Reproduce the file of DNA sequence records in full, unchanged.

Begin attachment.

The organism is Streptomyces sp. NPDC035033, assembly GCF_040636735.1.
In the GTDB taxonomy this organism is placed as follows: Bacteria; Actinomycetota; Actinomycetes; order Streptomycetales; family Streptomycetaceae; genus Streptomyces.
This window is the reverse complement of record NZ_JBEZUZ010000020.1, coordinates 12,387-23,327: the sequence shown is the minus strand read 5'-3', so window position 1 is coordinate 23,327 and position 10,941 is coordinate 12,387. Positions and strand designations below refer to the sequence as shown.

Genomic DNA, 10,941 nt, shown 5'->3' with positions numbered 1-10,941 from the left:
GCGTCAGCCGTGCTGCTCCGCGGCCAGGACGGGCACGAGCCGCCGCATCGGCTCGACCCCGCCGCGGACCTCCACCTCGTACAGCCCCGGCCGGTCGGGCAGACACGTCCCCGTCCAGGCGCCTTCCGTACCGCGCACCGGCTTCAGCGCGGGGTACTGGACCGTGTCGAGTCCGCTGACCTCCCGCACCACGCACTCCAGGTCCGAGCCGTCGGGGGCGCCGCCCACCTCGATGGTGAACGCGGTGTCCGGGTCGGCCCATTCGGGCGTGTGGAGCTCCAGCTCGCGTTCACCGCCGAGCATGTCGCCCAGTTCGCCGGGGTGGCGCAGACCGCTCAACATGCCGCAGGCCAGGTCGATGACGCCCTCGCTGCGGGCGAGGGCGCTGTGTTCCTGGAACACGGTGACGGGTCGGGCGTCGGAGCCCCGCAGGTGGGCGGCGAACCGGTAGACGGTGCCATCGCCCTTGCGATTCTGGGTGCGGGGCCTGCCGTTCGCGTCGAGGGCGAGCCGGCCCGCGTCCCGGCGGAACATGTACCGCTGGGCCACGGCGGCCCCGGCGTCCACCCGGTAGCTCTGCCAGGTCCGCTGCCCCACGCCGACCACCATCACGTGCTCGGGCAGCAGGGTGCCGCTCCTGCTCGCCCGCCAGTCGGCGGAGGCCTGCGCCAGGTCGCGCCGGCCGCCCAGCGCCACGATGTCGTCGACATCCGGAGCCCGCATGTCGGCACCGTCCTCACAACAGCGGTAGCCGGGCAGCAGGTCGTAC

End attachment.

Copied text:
The organism is Streptomyces sp. NPDC035033, assembly GCF_040636735.1.
In the GTDB taxonomy this organism is placed as follows: Bacteria; Actinomycetota; Actinomycetes; order Streptomycetales; family Streptomycetaceae; genus Streptomyces.
This window is the reverse complement of record NZ_JBEZUZ010000020.1, coordinates 12,387-23,327: the sequence shown is the minus strand read 5'-3', so window position 1 is coordinate 23,327 and position 10,941 is coordinate 12,387. Positions and strand designations below refer to the sequence as shown.

Genomic DNA, 10,941 nt, shown 5'->3' with positions numbered 1-10,941 from the left:
GCGTCAGCCGTGCTGCTCCGCGGCCAGGACGGGCACGAGCCGCCGCATCGGCTCGACCCCGCCGCGGACCTCCACCTCGTACAGCCCCGGCCGGTCGGGCAGACACGTCCCCGTCCAGGCGCCTTCCGTACCGCGCACCGGCTTCAGCGCGGGGTACTGGACCGTGTCGAGTCCGCTGACCTCCCGCACCACGCACTCCAGGTCCGAGCCGTCGGGGGCGCCGCCCACCTCGATGGTGAACGCGGTGTCCGGGTCGGCCCATTCGGGCGTGTGGAGCTCCAGCTCGCGTTCACCGCCGAGCATGTCGCCCAGTTCGCCGGGGTGGCGCAGACCGCTCAACATGCCGCAGGCCAGGTCGATGACGCCCTCGCTGCGGGCGAGGGCGCTGTGTTCCTGGAACACGGTGACGGGTCGGGCGTCGGAGCCCCGCAGGTGGGCGGCGAACCGGTAGACGGTGCCATCGCCCTTGCGATTCTGGGTGCGGGGCCTGCCGTTCGCGTCGAGGGCGAGCCGGCCCGCGTCCCGGCGGAACATGTACCGCTGGGCCACGGCGGCCCCGGCGTCCACCCGGTAGCTCTGCCAGGTCCGCTGCCCCACGCCGACCACCATCACGTGCTCGGGCAGCAGGGTGCCGCTCCTGCTCGCCCGCCAGTCGGCGGAGGCCTGCGCCAGGTCGCGCCGGCCGCCCAGCGCCACGATGTCGTCGACATCCGGAGCCCGCATGTCGGCACCGTCCTCACAACAGCGGTAGCCGGGCAGCAGGTCGTAC